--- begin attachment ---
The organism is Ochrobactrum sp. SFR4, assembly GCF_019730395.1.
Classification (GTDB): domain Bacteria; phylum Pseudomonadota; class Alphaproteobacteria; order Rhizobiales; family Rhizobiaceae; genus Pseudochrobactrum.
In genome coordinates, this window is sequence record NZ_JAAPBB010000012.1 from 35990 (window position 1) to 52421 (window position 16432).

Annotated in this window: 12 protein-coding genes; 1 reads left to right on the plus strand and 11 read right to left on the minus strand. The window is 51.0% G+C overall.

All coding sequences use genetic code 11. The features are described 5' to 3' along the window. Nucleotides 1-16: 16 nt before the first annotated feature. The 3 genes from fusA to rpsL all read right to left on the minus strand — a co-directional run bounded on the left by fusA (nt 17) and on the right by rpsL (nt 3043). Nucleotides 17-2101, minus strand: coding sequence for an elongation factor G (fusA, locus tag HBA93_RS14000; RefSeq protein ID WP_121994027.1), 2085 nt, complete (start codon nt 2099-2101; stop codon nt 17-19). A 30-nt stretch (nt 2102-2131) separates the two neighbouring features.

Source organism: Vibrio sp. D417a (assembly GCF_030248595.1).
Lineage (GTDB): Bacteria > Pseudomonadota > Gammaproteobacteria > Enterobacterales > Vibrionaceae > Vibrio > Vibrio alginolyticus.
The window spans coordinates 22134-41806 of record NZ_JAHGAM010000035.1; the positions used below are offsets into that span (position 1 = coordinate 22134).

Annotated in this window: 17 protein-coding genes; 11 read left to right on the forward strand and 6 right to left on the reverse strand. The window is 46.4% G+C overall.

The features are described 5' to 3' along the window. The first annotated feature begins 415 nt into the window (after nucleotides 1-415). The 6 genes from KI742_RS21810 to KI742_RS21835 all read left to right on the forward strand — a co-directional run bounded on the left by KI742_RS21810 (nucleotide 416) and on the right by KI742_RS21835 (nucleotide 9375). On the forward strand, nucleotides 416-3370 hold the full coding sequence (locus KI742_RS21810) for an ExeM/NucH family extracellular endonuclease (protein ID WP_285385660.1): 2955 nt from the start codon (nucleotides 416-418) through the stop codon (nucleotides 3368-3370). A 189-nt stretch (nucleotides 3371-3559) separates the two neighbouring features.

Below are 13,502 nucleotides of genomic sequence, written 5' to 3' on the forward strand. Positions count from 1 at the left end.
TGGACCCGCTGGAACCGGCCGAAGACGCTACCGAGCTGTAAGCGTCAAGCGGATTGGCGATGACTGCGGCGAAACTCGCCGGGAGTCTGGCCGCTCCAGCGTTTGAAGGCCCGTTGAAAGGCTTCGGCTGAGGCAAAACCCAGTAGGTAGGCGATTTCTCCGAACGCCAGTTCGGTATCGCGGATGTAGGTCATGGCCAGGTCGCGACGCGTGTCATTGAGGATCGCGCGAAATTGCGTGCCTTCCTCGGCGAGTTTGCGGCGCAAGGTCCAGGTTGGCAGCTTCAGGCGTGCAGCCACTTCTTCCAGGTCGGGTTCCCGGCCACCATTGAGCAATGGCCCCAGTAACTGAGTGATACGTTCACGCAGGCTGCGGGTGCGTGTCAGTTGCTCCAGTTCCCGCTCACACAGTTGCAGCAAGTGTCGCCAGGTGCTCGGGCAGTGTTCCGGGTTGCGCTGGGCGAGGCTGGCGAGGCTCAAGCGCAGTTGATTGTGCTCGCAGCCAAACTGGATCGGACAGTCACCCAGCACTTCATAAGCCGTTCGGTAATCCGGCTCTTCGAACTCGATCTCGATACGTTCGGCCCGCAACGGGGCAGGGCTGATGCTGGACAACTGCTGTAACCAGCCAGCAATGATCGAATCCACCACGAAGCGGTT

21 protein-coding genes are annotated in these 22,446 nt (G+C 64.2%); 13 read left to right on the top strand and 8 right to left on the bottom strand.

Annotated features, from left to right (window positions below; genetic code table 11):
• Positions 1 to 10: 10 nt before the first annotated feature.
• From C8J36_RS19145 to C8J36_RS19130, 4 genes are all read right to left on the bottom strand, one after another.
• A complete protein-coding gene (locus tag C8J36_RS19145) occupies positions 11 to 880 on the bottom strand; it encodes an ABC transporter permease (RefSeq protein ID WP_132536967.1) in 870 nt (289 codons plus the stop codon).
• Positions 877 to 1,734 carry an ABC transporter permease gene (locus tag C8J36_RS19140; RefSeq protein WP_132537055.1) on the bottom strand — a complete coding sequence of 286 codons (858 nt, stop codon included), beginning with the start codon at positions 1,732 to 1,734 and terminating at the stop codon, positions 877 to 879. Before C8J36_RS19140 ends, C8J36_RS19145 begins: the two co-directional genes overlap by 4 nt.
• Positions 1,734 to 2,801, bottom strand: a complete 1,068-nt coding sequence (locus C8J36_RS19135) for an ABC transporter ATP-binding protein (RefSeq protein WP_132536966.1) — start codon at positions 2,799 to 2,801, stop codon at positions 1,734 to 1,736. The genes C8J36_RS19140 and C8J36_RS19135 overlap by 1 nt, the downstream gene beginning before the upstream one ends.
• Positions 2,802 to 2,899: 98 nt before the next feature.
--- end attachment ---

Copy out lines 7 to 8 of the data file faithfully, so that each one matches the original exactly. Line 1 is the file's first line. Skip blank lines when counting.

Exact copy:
Lineage (GTDB): Bacteria > Pseudomonadota > Gammaproteobacteria > Enterobacterales > Vibrionaceae > Vibrio > Vibrio alginolyticus.
The window spans coordinates 22134-41806 of record NZ_JAHGAM010000035.1; the positions used below are offsets into that span (position 1 = coordinate 22134).